Americans are taking another look at the Vietnam War. It has, for example, attracted the gaze of acclaimed filmmaker Ken Burns. A 10-part, 18-hour documentary series directed by Burns and Lynn Novick airs in September on PBS stations nationwide.

Saigon fell on April 30, 1975, ending the war. The 2008 National Defense Authorization Act authorized the Secretary of Defense to mark that 50th anniversary with commemorations that began across the country in 2012 and are to culminate on Veterans Day in 2025.

All this talk of Vietnam has me thinking of the veterans of that conflict I had the privilege to meet as I worked on a book that I initially thought would be only about our current war, the one set into motion by the 9/11 attacks. 

In a 21st century edition of his best-selling 1976 Vietnam memoirs, Ron Kovic wrote in a new forward of the empathy he felt for Iraq and Afghanistan vets:

“For some, the agony and suffering, the sleepless nights, anxiety attacks, and some awful bouts of insomnia, loneliness, alienation, anger, and rage, will last for decades, if not their whole lives. They will be trapped in a permanent nightmare of that war, of killing another man, a child, watching a friend die … fighting against an enemy that can never be seen, while at any moment someone _ a child, a woman, an old man, anyone _ might kill you.”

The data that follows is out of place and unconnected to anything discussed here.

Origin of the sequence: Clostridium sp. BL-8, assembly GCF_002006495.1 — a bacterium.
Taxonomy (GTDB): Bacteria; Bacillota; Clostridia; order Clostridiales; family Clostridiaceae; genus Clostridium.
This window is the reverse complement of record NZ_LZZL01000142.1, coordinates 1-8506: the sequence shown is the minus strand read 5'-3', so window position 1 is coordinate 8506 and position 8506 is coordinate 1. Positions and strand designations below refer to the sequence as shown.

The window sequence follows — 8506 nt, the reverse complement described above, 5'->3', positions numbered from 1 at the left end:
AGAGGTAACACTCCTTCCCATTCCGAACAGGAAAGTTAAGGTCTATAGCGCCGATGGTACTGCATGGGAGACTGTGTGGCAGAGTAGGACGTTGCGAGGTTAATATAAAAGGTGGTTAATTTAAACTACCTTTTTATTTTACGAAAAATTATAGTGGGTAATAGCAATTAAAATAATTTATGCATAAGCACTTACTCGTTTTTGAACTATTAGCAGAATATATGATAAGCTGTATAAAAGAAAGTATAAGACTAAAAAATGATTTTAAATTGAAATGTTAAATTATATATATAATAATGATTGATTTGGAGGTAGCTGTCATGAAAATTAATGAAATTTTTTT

Kovic, whose “Born on the Fourth of July” was also made into a movie starring Tom Cruise, isn’t the only Vietnam veteran to see parallels between the Southeast Asian conflagration and the war on terror. In Montrose, Colorado I met Vietnam vets who were inspired by a sense of camaraderie to make a special commitment to a grassroots project founded with Iraq and Afghanistan vets in mind.

Melanie Kline, who started the project known as Welcome Home Montrose, notes three Vietnam vets were on her founding board of directors. Others are behind outreach efforts like a tai chi class or have led PTSD support groups.

“As I met with organizations and service groups, mostly it was the Vietnam veterans and their wives who volunteered and gave their time,” Kline told me.